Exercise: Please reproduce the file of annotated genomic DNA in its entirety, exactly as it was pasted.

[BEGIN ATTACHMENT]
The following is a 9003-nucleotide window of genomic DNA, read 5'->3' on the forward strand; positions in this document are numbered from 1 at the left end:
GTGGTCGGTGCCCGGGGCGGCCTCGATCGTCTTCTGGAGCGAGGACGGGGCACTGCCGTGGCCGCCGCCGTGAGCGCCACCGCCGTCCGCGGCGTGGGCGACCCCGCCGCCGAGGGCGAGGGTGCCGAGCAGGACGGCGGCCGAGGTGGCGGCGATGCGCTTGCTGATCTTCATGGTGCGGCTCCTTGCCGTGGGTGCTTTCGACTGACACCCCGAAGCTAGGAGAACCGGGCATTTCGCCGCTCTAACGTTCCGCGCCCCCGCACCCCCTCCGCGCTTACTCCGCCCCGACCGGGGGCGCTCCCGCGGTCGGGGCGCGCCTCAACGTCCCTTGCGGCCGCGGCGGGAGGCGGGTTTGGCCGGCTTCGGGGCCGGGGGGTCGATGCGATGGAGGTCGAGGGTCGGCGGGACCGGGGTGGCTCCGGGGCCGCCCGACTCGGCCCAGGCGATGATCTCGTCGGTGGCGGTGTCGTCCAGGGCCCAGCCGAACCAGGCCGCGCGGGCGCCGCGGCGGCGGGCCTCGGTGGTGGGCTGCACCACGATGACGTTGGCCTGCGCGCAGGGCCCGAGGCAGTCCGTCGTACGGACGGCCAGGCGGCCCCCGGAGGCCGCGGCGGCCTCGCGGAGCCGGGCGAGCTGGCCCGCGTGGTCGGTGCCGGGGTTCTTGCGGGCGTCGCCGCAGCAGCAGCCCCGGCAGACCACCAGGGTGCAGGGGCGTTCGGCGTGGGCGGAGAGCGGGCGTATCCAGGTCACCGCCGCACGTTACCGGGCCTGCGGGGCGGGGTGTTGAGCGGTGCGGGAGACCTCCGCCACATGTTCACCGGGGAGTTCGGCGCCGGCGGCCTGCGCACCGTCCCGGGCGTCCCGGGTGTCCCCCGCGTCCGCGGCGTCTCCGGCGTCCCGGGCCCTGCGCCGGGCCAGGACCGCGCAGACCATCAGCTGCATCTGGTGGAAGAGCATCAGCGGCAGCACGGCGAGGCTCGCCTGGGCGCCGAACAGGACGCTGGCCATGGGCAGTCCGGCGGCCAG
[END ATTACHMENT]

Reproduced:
The following is a 9003-nucleotide window of genomic DNA, read 5'->3' on the forward strand; positions in this document are numbered from 1 at the left end:
GTGGTCGGTGCCCGGGGCGGCCTCGATCGTCTTCTGGAGCGAGGACGGGGCACTGCCGTGGCCGCCGCCGTGAGCGCCACCGCCGTCCGCGGCGTGGGCGACCCCGCCGCCGAGGGCGAGGGTGCCGAGCAGGACGGCGGCCGAGGTGGCGGCGATGCGCTTGCTGATCTTCATGGTGCGGCTCCTTGCCGTGGGTGCTTTCGACTGACACCCCGAAGCTAGGAGAACCGGGCATTTCGCCGCTCTAACGTTCCGCGCCCCCGCACCCCCTCCGCGCTTACTCCGCCCCGACCGGGGGCGCTCCCGCGGTCGGGGCGCGCCTCAACGTCCCTTGCGGCCGCGGCGGGAGGCGGGTTTGGCCGGCTTCGGGGCCGGGGGGTCGATGCGATGGAGGTCGAGGGTCGGCGGGACCGGGGTGGCTCCGGGGCCGCCCGACTCGGCCCAGGCGATGATCTCGTCGGTGGCGGTGTCGTCCAGGGCCCAGCCGAACCAGGCCGCGCGGGCGCCGCGGCGGCGGGCCTCGGTGGTGGGCTGCACCACGATGACGTTGGCCTGCGCGCAGGGCCCGAGGCAGTCCGTCGTACGGACGGCCAGGCGGCCCCCGGAGGCCGCGGCGGCCTCGCGGAGCCGGGCGAGCTGGCCCGCGTGGTCGGTGCCGGGGTTCTTGCGGGCGTCGCCGCAGCAGCAGCCCCGGCAGACCACCAGGGTGCAGGGGCGTTCGGCGTGGGCGGAGAGCGGGCGTATCCAGGTCACCGCCGCACGTTACCGGGCCTGCGGGGCGGGGTGTTGAGCGGTGCGGGAGACCTCCGCCACATGTTCACCGGGGAGTTCGGCGCCGGCGGCCTGCGCACCGTCCCGGGCGTCCCGGGTGTCCCCCGCGTCCGCGGCGTCTCCGGCGTCCCGGGCCCTGCGCCGGGCCAGGACCGCGCAGACCATCAGCTGCATCTGGTGGAAGAGCATCAGCGGCAGCACGGCGAGGCTCGCCTGGGCGCCGAACAGGACGCTGGCCATGGGCAGTCCGGCGGCCAG